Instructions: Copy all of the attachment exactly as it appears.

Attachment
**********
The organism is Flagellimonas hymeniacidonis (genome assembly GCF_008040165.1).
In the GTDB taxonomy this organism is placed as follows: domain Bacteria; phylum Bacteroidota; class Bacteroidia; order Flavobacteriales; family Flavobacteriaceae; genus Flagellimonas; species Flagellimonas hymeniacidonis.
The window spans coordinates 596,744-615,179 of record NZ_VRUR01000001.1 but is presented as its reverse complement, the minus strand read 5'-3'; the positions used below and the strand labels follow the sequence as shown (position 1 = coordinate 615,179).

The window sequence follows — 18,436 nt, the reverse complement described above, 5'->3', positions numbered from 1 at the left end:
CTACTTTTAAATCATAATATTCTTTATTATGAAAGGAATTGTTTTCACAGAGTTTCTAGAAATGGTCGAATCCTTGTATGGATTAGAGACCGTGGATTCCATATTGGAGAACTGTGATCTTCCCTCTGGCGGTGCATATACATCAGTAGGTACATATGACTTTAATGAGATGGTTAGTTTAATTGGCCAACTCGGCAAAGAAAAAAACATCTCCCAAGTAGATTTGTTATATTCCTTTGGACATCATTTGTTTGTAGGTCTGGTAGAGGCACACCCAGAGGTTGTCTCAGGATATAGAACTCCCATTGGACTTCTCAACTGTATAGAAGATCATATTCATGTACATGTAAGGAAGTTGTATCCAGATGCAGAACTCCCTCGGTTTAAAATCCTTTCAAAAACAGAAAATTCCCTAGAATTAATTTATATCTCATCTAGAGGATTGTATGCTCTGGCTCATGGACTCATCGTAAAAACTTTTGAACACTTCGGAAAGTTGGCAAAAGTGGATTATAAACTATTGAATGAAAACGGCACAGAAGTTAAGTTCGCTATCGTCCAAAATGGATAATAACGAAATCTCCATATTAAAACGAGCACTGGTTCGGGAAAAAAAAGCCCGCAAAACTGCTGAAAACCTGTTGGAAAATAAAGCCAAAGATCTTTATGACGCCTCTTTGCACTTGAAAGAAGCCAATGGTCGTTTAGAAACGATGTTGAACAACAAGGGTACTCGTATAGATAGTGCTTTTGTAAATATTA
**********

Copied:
The organism is Flagellimonas hymeniacidonis (genome assembly GCF_008040165.1).
In the GTDB taxonomy this organism is placed as follows: domain Bacteria; phylum Bacteroidota; class Bacteroidia; order Flavobacteriales; family Flavobacteriaceae; genus Flagellimonas; species Flagellimonas hymeniacidonis.
The window spans coordinates 596,744-615,179 of record NZ_VRUR01000001.1 but is presented as its reverse complement, the minus strand read 5'-3'; the positions used below and the strand labels follow the sequence as shown (position 1 = coordinate 615,179).

The window sequence follows — 18,436 nt, the reverse complement described above, 5'->3', positions numbered from 1 at the left end:
CTACTTTTAAATCATAATATTCTTTATTATGAAAGGAATTGTTTTCACAGAGTTTCTAGAAATGGTCGAATCCTTGTATGGATTAGAGACCGTGGATTCCATATTGGAGAACTGTGATCTTCCCTCTGGCGGTGCATATACATCAGTAGGTACATATGACTTTAATGAGATGGTTAGTTTAATTGGCCAACTCGGCAAAGAAAAAAACATCTCCCAAGTAGATTTGTTATATTCCTTTGGACATCATTTGTTTGTAGGTCTGGTAGAGGCACACCCAGAGGTTGTCTCAGGATATAGAACTCCCATTGGACTTCTCAACTGTATAGAAGATCATATTCATGTACATGTAAGGAAGTTGTATCCAGATGCAGAACTCCCTCGGTTTAAAATCCTTTCAAAAACAGAAAATTCCCTAGAATTAATTTATATCTCATCTAGAGGATTGTATGCTCTGGCTCATGGACTCATCGTAAAAACTTTTGAACACTTCGGAAAGTTGGCAAAAGTGGATTATAAACTATTGAATGAAAACGGCACAGAAGTTAAGTTCGCTATCGTCCAAAATGGATAATAACGAAATCTCCATATTAAAACGAGCACTGGTTCGGGAAAAAAAAGCCCGCAAAACTGCTGAAAACCTGTTGGAAAATAAAGCCAAAGATCTTTATGACGCCTCTTTGCACTTGAAAGAAGCCAATGGTCGTTTAGAAACGATGTTGAACAACAAGGGTACTCGTATAGATAGTGCTTTTGTAAATATTA